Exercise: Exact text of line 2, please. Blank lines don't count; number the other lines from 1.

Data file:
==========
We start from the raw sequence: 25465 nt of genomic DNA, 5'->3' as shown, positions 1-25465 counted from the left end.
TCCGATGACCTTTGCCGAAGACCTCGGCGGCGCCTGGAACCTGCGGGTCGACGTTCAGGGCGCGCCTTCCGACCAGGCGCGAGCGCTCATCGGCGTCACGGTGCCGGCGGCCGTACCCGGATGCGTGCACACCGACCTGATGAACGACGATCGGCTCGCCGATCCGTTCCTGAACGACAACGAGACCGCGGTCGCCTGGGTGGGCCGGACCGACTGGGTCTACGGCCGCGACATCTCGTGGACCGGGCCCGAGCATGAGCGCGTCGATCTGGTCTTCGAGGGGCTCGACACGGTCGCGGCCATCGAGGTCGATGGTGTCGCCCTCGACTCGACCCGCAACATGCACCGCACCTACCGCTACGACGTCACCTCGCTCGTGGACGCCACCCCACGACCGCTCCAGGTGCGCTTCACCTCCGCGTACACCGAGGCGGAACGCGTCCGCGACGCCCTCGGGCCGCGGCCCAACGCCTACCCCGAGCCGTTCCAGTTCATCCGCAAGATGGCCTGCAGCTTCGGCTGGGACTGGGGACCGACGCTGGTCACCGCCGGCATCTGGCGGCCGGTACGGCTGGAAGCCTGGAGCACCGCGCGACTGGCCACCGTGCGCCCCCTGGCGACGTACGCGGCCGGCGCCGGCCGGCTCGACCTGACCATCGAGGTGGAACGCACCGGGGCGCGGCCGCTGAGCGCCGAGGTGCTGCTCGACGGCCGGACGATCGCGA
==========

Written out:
TCCGATGACCTTTGCCGAAGACCTCGGCGGCGCCTGGAACCTGCGGGTCGACGTTCAGGGCGCGCCTTCCGACCAGGCGCGAGCGCTCATCGGCGTCACGGTGCCGGCGGCCGTACCCGGATGCGTGCACACCGACCTGATGAACGACGATCGGCTCGCCGATCCGTTCCTGAACGACAACGAGACCGCGGTCGCCTGGGTGGGCCGGACCGACTGGGTCTACGGCCGCGACATCTCGTGGACCGGGCCCGAGCATGAGCGCGTCGATCTGGTCTTCGAGGGGCTCGACACGGTCGCGGCCATCGAGGTCGATGGTGTCGCCCTCGACTCGACCCGCAACATGCACCGCACCTACCGCTACGACGTCACCTCGCTCGTGGACGCCACCCCACGACCGCTCCAGGTGCGCTTCACCTCCGCGTACACCGAGGCGGAACGCGTCCGCGACGCCCTCGGGCCGCGGCCCAACGCCTACCCCGAGCCGTTCCAGTTCATCCGCAAGATGGCCTGCAGCTTCGGCTGGGACTGGGGACCGACGCTGGTCACCGCCGGCATCTGGCGGCCGGTACGGCTGGAAGCCTGGAGCACCGCGCGACTGGCCACCGTGCGCCCCCTGGCGACGTACGCGGCCGGCGCCGGCCGGCTCGACCTGACCATCGAGGTGGAACGCACCGGGGCGCGGCCGCTGAGCGCCGAGGTGCTGCTCGACGGCCGGACGATCGCGA